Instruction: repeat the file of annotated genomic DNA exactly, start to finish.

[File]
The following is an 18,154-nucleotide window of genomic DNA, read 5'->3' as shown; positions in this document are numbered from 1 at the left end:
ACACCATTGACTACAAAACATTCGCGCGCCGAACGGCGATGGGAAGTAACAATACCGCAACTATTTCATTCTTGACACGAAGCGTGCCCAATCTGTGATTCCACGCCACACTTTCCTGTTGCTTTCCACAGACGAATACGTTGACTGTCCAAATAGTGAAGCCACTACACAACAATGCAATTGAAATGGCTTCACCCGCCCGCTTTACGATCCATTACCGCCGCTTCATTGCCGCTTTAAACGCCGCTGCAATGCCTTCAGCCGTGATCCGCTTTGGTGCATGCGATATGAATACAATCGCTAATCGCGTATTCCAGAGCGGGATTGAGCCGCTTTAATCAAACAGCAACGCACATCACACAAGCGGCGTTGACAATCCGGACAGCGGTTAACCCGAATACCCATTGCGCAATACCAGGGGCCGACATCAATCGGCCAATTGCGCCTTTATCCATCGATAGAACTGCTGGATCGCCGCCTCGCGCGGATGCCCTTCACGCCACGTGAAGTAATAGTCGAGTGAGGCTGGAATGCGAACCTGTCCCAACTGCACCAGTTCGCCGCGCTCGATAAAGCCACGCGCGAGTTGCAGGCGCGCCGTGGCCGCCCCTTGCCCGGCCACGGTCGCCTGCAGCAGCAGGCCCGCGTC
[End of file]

The following is an 18,154-nucleotide window of genomic DNA, read 5'->3' as shown; positions in this document are numbered from 1 at the left end:
ACACCATTGACTACAAAACATTCGCGCGCCGAACGGCGATGGGAAGTAACAATACCGCAACTATTTCATTCTTGACACGAAGCGTGCCCAATCTGTGATTCCACGCCACACTTTCCTGTTGCTTTCCACAGACGAATACGTTGACTGTCCAAATAGTGAAGCCACTACACAACAATGCAATTGAAATGGCTTCACCCGCCCGCTTTACGATCCATTACCGCCGCTTCATTGCCGCTTTAAACGCCGCTGCAATGCCTTCAGCCGTGATCCGCTTTGGTGCATGCGATATGAATACAATCGCTAATCGCGTATTCCAGAGCGGGATTGAGCCGCTTTAATCAAACAGCAACGCACATCACACAAGCGGCGTTGACAATCCGGACAGCGGTTAACCCGAATACCCATTGCGCAATACCAGGGGCCGACATCAATCGGCCAATTGCGCCTTTATCCATCGATAGAACTGCTGGATCGCCGCCTCGCGCGGATGCCCTTCACGCCACGTGAAGTAATAGTCGAGTGAGGCTGGAATGCGAACCTGTCCCAACTGCACCAGTTCGCCGCGCTCGATAAAGCCACGCGCGAGTTGCAGGCGCGCCGTGGCCGCCCCTTGCCCGGCCACGGTCGCCTGCAGCAGCAGGCCCGCGTC